Separated At Birth
The Australian Women's Weekly|October 2019
Carol Maney was drugged and her child was taken from her at birth, and that was just one incident in generations of family trauma. Now she speaks with Susan Chenery about family secrets and lies, and her quest to find her lost brothers.

Carol Maney never got to hold her baby, or even see him. She didn’t know if she had given birth to a boy or a girl. She remembers her waters breaking and then waking up in an operating theatre with green tiles and chrome. All she knew was that she had gone to bed pregnant and woken with a torn birth canal and stitches.

“I was cold, I woke up, I got off the bed and all this blood went everywhere. The nurse came in and told me off for making a mess. For nine days I had no memory. I think I was drugged the whole time,” she tells The Weekly. And she was traumatised.

When Carol came to, her baby was gone, ripped away. She was 17 years old, alone, without support – a naïve, unformed country girl who hadn’t even known how babies were made. To avoid bringing shame on the family, she had been sent to Elim House, an institution in Hobart, Tasmania, where pregnant girls could avoid the social disgrace of a child out of wedlock – of loose morals – where, for the term of their pregnancy, they could disappear.

Run by The Salvation Army, it was a brutal place. “It was dreadful,” says Carol. “We were treated like rubbish, as if we were nothing, like we were not human. The staff were cold and unfeeling. I don’t think anybody talked to me as a person. I never had a conversation with anyone. You were something they wiped their feet on. There was no counselling or support.’’

Instead, even though they or their families were paying board, the girls were punished for their sins. They were made to work in the commercial laundry, to scrub steps, slave in the kitchen. Heavily pregnant, Carol was cleaning the bathroom with a toothbrush just before she gave birth.

She knows of “young women tied to the bed, faces covered with pillows so they couldn’t see their child and bond. There was a whole industry of taking babies.”

Sedatives and anti-lactation medication made it easier to take a child from an emotional mother facing the instant loss of a baby that had been kicking inside her. Carol has no memory of signing the adoption papers. Dr Geoff Rickarby, a psychiatrist, told the ABC’s Four Corners program that the excessive drugs given to these women put them in no state to sign any kind of consent order.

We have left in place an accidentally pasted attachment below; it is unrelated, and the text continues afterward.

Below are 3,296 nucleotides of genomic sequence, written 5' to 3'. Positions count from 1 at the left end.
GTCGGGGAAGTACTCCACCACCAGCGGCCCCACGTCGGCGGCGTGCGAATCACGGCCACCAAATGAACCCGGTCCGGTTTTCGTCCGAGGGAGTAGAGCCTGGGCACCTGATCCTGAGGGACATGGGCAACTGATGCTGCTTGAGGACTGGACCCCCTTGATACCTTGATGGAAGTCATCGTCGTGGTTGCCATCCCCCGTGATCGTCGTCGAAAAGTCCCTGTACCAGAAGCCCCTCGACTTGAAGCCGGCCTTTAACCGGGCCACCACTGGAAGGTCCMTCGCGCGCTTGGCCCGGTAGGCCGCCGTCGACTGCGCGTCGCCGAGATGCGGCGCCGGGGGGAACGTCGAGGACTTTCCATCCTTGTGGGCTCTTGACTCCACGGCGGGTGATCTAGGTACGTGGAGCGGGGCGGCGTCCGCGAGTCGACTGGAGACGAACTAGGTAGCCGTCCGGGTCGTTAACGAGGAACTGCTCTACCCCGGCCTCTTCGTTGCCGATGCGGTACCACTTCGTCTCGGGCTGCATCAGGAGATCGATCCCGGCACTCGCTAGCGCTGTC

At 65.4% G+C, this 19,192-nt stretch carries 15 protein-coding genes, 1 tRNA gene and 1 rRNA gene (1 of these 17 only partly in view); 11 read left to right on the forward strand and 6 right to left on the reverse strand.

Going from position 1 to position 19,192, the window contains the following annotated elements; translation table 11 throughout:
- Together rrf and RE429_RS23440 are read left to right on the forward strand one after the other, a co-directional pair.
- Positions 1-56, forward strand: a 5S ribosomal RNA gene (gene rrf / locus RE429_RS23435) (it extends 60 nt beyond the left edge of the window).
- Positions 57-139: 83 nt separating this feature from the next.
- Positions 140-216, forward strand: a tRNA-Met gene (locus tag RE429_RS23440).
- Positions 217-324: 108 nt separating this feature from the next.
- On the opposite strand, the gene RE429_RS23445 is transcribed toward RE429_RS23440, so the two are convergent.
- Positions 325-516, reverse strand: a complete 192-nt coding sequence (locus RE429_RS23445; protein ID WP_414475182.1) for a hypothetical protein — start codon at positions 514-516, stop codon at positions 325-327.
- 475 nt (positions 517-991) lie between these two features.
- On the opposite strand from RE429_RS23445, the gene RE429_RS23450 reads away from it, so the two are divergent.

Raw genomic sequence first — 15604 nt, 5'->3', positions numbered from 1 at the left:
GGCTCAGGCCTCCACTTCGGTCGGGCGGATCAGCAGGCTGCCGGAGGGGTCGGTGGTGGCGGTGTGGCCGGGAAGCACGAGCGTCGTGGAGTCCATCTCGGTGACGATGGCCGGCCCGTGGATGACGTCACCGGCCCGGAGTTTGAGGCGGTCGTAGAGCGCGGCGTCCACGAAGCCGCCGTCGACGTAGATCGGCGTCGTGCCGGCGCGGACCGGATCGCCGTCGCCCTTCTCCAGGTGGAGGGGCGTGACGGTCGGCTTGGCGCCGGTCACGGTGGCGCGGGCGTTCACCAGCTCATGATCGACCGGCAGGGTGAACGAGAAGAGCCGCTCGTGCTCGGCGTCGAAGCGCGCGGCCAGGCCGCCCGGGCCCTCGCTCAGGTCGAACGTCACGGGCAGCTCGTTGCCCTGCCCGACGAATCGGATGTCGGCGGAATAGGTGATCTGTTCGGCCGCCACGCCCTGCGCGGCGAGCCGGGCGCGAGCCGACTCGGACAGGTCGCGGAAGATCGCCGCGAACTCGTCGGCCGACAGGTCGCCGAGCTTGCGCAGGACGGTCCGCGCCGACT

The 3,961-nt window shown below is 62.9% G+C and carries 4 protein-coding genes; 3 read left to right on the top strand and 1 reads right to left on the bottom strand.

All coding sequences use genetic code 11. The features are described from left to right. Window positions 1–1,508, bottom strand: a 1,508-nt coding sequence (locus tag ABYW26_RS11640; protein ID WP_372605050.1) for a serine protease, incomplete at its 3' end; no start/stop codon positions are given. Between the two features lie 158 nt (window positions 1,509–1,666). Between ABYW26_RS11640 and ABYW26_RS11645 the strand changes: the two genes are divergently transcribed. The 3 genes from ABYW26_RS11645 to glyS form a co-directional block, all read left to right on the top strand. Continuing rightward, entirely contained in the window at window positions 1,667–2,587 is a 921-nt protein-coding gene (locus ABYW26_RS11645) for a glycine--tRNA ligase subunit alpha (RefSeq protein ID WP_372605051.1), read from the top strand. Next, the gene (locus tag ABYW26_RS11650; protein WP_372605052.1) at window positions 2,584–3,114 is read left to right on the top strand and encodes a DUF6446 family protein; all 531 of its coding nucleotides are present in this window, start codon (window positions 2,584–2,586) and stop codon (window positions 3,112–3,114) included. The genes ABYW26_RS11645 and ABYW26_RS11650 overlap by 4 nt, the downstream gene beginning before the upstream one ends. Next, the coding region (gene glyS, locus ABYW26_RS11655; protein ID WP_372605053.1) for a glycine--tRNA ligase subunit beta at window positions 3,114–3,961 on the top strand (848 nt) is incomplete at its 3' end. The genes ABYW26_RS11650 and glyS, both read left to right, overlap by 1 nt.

Had anybody asked Carol, she would not have consented to her baby being taken away. These young girls were subjected to immense emotional pressure and coerced. “All those women are told the whole time that you are a bad person and don’t deserve this child. Religion, the stigma of being unmarried, and having a child out of wedlock were all factors,” says Carol.

The girls Carol knew were told they were unfit to be mothers, that they could not support a child, they were inadequate, immoral. Carol gave birth to her son in 1975 with no idea that the Whitlam government had introduced a supporting mothers’ benefit two years earlier. In a less archaic place, she could have had a chance at supporting him.

“It wasn’t even an option for me. It was like a conveyor belt. You just went in and went out. I never got an opportunity to keep the baby. We were like mushrooms put in that place and we had to fend for ourselves. You lost all rights to have any contact and the birth certificate was changed to the baby being born to the adopting family, in what was called closed adoptions.

“It was illegal, I was a minor,” Carol adds, but from the 1950s through to 1980 it is estimated that around 200,000 newborn babies were torn away from vulnerable young women in forced adoptions.

That is a lot of grief, trauma and loss for a lot of people over a lot of years: mothers not knowing where their defenceless children were, not able to protect them, not knowing if they were being properly looked after; and children growing up not really relating to their adoptive parents, struggling for identity. It’s a lot of heartbreak.

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